- Fill in the gaps: Examine your current team to find out what is needed (and be sure to consider the personality types of everyone involved). Remember, it’s not all about you! While all agent teams are different, they'll typically have a rainmaker, a buyer’s agent, a listing agent and possibly an inside sales agent or other similar roles. Depending on your long-term plan, there may not be room for more than one of each role type in your team.
- Find agents that will help you scale: Maybe you do want to double down on some niche skillset. For instance, you may be looking to dominate the beachfront condo sub-market in your existing territories or you may want to expand into new territories and redeploy working teams from before, systems or approaches from other territories working in parallel. In these instances, you may actually want to isolate factors that make you or your current team work so well and seek those factors out in the new team prospect.
- Prioritize their contribution to the team: In addition to needed strengths, what skills are really important to you? Prioritize your desire for organization, follow-up, intuition, tech skills, people skills, self-motivation, brand building, planning and event execution, networking ability and so on. Ask yourself... "How important are immediate sales or a past performance history... if this agent single-handedly drags my brand through the mud and costs me referral business for years to come?"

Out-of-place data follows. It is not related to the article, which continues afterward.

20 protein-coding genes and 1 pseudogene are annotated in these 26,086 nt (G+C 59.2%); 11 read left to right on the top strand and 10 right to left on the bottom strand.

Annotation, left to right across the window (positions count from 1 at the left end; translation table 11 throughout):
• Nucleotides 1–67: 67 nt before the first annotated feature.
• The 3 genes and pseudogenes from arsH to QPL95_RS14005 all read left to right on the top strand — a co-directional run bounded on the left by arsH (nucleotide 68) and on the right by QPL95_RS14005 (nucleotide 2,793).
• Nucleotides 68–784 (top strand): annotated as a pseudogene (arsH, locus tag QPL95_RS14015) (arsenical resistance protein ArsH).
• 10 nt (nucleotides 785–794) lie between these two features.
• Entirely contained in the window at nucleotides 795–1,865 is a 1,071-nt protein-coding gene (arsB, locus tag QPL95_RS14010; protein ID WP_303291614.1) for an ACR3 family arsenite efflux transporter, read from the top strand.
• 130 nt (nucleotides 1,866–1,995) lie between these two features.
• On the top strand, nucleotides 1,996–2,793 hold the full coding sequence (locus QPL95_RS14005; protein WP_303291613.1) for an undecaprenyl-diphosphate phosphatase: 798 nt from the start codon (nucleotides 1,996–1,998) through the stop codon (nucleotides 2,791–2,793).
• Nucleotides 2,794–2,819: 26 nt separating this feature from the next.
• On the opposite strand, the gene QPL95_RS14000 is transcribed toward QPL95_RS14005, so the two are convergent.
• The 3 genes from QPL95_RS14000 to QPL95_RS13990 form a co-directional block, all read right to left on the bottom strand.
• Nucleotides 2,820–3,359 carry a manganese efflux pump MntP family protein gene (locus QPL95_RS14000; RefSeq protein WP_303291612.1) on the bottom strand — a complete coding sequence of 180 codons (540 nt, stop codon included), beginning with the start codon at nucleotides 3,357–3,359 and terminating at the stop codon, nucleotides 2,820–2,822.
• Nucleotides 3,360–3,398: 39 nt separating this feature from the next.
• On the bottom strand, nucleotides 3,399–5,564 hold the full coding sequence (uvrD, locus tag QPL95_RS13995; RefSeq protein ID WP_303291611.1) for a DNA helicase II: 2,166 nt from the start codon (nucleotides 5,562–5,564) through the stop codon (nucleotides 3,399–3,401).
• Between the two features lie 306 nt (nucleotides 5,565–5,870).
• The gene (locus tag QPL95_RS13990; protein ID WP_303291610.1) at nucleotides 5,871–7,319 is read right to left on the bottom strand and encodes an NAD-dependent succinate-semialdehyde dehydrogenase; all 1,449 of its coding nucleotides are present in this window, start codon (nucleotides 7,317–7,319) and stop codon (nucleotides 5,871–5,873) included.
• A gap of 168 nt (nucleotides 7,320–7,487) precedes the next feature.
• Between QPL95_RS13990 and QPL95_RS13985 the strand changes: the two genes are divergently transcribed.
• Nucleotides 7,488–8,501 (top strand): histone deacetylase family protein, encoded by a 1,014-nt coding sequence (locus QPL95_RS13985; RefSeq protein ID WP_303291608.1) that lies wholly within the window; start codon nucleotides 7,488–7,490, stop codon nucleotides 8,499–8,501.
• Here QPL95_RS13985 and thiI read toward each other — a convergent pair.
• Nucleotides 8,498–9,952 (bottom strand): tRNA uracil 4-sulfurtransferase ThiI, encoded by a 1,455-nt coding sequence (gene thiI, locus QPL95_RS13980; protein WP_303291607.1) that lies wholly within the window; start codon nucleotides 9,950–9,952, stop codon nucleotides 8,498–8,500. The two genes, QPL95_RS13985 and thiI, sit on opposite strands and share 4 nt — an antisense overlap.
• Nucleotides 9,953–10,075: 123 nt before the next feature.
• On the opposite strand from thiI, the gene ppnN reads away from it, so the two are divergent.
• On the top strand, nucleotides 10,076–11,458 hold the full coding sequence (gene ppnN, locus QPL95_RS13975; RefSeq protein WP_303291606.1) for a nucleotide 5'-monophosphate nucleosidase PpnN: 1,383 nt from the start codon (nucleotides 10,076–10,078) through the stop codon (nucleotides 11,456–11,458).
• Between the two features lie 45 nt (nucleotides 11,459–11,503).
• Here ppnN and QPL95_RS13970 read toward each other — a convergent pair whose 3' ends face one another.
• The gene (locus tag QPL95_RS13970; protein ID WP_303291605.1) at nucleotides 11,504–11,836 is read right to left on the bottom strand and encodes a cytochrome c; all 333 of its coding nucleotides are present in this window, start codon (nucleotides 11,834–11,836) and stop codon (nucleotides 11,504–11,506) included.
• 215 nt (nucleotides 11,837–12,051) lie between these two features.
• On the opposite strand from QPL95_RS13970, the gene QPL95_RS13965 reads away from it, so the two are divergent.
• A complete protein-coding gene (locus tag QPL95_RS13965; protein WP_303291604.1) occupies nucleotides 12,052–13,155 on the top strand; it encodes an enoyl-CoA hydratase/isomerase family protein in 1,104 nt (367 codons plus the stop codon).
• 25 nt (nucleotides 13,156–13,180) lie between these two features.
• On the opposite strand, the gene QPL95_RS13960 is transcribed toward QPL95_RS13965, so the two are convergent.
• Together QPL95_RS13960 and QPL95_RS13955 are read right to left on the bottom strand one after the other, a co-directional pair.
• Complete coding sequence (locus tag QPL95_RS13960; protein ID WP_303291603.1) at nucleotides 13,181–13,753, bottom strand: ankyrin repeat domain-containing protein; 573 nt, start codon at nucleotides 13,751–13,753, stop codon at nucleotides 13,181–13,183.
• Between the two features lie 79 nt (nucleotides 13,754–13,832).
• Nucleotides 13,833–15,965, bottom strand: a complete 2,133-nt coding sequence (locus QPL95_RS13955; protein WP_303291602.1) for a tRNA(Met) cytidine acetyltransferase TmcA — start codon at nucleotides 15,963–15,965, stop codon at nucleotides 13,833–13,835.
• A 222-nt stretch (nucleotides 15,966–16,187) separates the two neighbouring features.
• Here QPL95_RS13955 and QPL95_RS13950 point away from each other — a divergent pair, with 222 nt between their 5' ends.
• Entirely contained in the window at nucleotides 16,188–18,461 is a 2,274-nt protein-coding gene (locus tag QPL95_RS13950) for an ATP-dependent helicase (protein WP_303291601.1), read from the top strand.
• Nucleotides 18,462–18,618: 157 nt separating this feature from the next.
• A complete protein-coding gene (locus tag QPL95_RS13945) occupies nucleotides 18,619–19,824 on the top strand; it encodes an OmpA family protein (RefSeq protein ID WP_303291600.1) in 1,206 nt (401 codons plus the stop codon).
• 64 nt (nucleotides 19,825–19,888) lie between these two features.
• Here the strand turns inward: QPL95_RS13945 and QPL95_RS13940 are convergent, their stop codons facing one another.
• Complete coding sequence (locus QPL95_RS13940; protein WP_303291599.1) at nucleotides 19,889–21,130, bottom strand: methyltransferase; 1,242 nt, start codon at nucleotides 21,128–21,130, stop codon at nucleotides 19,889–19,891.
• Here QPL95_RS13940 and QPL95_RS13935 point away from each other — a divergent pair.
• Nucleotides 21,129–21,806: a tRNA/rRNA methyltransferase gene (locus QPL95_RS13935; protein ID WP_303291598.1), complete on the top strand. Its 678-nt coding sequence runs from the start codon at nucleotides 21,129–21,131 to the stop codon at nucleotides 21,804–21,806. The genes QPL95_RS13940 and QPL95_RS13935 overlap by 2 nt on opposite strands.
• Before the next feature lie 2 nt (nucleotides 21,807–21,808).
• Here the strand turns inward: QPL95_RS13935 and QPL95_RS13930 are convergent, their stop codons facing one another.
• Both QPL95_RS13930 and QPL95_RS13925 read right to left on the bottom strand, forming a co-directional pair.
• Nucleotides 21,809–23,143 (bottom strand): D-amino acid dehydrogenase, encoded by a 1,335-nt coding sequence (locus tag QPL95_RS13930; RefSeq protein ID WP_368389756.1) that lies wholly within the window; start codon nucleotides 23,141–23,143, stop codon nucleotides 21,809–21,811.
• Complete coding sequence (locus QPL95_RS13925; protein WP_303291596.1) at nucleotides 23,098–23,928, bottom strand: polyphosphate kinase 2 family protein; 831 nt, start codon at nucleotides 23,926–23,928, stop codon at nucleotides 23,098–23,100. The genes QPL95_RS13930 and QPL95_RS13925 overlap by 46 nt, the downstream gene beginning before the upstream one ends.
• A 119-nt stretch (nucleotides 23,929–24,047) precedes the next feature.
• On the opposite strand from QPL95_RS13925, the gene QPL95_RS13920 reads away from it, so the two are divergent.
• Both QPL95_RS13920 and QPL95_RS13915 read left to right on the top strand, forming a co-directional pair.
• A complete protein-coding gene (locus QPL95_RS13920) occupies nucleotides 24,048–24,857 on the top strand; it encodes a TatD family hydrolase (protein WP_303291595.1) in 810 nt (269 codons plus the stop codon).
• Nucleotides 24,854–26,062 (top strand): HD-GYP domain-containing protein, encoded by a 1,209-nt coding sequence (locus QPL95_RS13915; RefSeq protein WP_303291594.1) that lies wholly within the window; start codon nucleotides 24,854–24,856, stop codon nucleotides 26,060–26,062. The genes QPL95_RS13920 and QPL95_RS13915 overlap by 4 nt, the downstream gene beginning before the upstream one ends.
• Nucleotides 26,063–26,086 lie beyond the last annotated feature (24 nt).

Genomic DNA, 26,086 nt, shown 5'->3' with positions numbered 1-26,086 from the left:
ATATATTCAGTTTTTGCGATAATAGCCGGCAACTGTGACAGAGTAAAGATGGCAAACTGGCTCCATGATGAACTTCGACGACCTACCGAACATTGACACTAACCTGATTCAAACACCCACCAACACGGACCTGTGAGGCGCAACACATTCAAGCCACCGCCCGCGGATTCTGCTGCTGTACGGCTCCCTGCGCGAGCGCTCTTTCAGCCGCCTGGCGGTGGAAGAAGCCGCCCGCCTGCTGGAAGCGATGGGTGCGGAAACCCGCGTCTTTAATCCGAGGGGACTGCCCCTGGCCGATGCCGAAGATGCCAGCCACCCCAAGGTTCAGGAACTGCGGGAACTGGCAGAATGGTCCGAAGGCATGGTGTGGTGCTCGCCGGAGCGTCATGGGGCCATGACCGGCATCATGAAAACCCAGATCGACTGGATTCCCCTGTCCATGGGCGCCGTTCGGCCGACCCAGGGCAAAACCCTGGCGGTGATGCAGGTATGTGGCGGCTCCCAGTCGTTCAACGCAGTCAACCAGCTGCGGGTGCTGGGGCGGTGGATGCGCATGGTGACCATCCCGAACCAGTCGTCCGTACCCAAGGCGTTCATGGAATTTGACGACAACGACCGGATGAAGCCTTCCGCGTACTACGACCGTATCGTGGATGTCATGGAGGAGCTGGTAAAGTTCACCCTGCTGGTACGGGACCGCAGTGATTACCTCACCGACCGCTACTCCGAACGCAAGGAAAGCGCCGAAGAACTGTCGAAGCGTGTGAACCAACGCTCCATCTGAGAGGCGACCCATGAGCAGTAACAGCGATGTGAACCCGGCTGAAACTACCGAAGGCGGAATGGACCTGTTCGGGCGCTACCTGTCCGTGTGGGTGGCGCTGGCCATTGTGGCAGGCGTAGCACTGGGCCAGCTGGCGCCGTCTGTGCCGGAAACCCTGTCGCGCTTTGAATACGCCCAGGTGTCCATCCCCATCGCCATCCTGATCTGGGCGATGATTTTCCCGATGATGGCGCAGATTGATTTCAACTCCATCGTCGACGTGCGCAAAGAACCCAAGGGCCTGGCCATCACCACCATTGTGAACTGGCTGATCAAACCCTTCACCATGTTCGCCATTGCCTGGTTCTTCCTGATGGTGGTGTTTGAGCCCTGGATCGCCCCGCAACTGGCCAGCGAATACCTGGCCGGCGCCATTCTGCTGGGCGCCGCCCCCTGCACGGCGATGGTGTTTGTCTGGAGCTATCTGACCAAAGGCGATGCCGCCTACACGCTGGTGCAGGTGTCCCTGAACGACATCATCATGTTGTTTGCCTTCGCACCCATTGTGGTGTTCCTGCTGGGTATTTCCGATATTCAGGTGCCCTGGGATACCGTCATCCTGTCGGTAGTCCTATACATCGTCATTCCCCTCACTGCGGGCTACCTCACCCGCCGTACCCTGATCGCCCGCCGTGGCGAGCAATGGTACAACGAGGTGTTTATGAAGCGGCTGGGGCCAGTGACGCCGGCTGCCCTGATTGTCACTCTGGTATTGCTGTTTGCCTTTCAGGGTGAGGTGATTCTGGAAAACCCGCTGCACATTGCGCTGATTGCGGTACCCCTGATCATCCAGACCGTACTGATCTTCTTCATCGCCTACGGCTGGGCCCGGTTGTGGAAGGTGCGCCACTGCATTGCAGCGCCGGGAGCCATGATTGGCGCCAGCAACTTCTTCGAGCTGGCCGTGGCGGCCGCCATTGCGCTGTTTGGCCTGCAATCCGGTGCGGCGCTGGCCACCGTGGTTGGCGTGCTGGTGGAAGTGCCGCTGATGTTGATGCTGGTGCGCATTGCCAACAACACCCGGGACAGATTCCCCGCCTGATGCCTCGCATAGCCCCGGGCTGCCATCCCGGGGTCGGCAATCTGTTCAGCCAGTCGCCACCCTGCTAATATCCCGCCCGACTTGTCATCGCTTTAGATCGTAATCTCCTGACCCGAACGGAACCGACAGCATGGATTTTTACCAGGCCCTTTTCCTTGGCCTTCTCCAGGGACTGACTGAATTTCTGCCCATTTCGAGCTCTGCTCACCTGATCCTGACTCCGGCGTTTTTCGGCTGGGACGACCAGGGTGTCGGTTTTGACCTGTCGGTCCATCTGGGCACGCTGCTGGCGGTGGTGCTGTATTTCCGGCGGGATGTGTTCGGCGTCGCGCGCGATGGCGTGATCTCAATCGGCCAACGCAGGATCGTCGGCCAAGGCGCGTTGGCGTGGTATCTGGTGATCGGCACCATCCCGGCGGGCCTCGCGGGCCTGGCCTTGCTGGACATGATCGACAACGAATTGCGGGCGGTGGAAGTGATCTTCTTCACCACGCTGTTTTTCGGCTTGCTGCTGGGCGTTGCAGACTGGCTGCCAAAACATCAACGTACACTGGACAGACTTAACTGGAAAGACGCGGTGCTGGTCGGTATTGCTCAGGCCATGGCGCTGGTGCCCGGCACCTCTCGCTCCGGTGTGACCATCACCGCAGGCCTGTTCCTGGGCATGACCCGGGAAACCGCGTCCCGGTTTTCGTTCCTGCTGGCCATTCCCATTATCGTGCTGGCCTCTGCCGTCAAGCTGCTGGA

- Identify a primary and secondary skillset: The person you add (no matter your ultimate strategy) should always bolster the weaker links within your team structure. If you get zero joy from driving clients around and showing houses, it might be a good idea to find someone who loves it! All team members should have a primary skillset tied in with your primary strategy (niche domination, expansion, etc.), then have a secondary skillset to act as a redundancy in your team's capability or augment dips in your team's capabilities.